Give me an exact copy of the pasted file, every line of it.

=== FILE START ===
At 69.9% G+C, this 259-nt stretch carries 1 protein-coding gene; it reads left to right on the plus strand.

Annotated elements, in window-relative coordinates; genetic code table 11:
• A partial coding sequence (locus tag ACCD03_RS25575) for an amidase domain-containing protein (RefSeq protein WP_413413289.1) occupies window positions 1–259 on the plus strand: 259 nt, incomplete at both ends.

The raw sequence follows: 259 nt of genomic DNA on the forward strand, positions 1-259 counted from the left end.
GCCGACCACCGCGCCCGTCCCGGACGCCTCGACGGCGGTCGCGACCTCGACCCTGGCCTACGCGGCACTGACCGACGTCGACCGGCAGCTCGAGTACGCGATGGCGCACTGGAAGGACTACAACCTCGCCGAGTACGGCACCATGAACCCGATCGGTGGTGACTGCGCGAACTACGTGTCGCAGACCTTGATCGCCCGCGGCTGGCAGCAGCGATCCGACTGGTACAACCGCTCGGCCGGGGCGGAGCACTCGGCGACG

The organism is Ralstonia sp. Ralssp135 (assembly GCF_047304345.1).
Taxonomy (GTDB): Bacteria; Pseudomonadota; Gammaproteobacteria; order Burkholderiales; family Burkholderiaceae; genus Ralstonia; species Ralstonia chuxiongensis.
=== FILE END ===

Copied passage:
At 69.9% G+C, this 259-nt stretch carries 1 protein-coding gene; it reads left to right on the plus strand.

Annotated elements, in window-relative coordinates; genetic code table 11:
• A partial coding sequence (locus tag ACCD03_RS25575) for an amidase domain-containing protein (RefSeq protein WP_413413289.1) occupies window positions 1–259 on the plus strand: 259 nt, incomplete at both ends.

The raw sequence follows: 259 nt of genomic DNA on the forward strand, positions 1-259 counted from the left end.
GCCGACCACCGCGCCCGTCCCGGACGCCTCGACGGCGGTCGCGACCTCGACCCTGGCCTACGCGGCACTGACCGACGTCGACCGGCAGCTCGAGTACGCGATGGCGCACTGGAAGGACTACAACCTCGCCGAGTACGGCACCATGAACCCGATCGGTGGTGACTGCGCGAACTACGTGTCGCAGACCTTGATCGCCCGCGGCTGGCAGCAGCGATCCGACTGGTACAACCGCTCGGCCGGGGCGGAGCACTCGGCGACG

The organism is Ralstonia sp. Ralssp135 (assembly GCF_047304345.1).
Taxonomy (GTDB): Bacteria; Pseudomonadota; Gammaproteobacteria; order Burkholderiales; family Burkholderiaceae; genus Ralstonia; species Ralstonia chuxiongensis.